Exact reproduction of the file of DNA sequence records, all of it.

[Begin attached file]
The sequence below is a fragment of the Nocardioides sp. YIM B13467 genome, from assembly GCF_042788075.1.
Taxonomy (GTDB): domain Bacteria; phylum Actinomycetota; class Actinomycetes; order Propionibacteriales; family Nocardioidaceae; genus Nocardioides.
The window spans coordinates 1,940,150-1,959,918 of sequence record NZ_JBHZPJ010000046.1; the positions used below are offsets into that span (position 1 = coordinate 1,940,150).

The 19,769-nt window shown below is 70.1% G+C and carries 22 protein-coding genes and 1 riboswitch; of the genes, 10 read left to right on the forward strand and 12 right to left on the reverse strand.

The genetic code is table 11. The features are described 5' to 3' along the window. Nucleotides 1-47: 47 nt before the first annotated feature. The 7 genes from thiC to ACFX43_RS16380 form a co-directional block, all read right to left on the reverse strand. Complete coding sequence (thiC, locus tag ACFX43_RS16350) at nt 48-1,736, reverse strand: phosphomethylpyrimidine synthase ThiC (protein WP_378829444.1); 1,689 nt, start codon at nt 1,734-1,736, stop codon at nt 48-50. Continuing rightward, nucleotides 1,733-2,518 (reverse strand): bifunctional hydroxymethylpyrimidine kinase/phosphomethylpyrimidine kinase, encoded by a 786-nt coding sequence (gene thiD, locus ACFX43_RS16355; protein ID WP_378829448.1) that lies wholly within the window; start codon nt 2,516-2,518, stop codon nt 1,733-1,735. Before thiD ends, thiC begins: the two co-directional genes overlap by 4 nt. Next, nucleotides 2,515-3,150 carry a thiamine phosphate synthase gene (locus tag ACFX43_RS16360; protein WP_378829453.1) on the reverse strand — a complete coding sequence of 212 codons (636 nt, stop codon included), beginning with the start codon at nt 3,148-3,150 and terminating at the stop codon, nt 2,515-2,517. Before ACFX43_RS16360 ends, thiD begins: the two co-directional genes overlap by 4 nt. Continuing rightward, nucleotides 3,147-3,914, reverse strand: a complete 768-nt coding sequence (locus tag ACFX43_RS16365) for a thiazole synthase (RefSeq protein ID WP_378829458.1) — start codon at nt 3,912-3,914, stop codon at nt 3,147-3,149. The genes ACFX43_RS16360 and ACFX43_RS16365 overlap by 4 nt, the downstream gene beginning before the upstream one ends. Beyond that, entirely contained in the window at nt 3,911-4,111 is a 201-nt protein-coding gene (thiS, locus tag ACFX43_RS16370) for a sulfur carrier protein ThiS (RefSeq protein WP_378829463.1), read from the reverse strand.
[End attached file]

The sequence below is a fragment of the Nocardioides sp. YIM B13467 genome, from assembly GCF_042788075.1.
Taxonomy (GTDB): domain Bacteria; phylum Actinomycetota; class Actinomycetes; order Propionibacteriales; family Nocardioidaceae; genus Nocardioides.
The window spans coordinates 1,940,150-1,959,918 of sequence record NZ_JBHZPJ010000046.1; the positions used below are offsets into that span (position 1 = coordinate 1,940,150).

The 19,769-nt window shown below is 70.1% G+C and carries 22 protein-coding genes and 1 riboswitch; of the genes, 10 read left to right on the forward strand and 12 right to left on the reverse strand.

The genetic code is table 11. The features are described 5' to 3' along the window. Nucleotides 1-47: 47 nt before the first annotated feature. The 7 genes from thiC to ACFX43_RS16380 form a co-directional block, all read right to left on the reverse strand. Complete coding sequence (thiC, locus tag ACFX43_RS16350) at nt 48-1,736, reverse strand: phosphomethylpyrimidine synthase ThiC (protein WP_378829444.1); 1,689 nt, start codon at nt 1,734-1,736, stop codon at nt 48-50. Continuing rightward, nucleotides 1,733-2,518 (reverse strand): bifunctional hydroxymethylpyrimidine kinase/phosphomethylpyrimidine kinase, encoded by a 786-nt coding sequence (gene thiD, locus ACFX43_RS16355; protein ID WP_378829448.1) that lies wholly within the window; start codon nt 2,516-2,518, stop codon nt 1,733-1,735. Before thiD ends, thiC begins: the two co-directional genes overlap by 4 nt. Next, nucleotides 2,515-3,150 carry a thiamine phosphate synthase gene (locus tag ACFX43_RS16360; protein WP_378829453.1) on the reverse strand — a complete coding sequence of 212 codons (636 nt, stop codon included), beginning with the start codon at nt 3,148-3,150 and terminating at the stop codon, nt 2,515-2,517. Before ACFX43_RS16360 ends, thiD begins: the two co-directional genes overlap by 4 nt. Continuing rightward, nucleotides 3,147-3,914, reverse strand: a complete 768-nt coding sequence (locus tag ACFX43_RS16365) for a thiazole synthase (RefSeq protein ID WP_378829458.1) — start codon at nt 3,912-3,914, stop codon at nt 3,147-3,149. The genes ACFX43_RS16360 and ACFX43_RS16365 overlap by 4 nt, the downstream gene beginning before the upstream one ends. Beyond that, entirely contained in the window at nt 3,911-4,111 is a 201-nt protein-coding gene (thiS, locus tag ACFX43_RS16370) for a sulfur carrier protein ThiS (RefSeq protein WP_378829463.1), read from the reverse strand.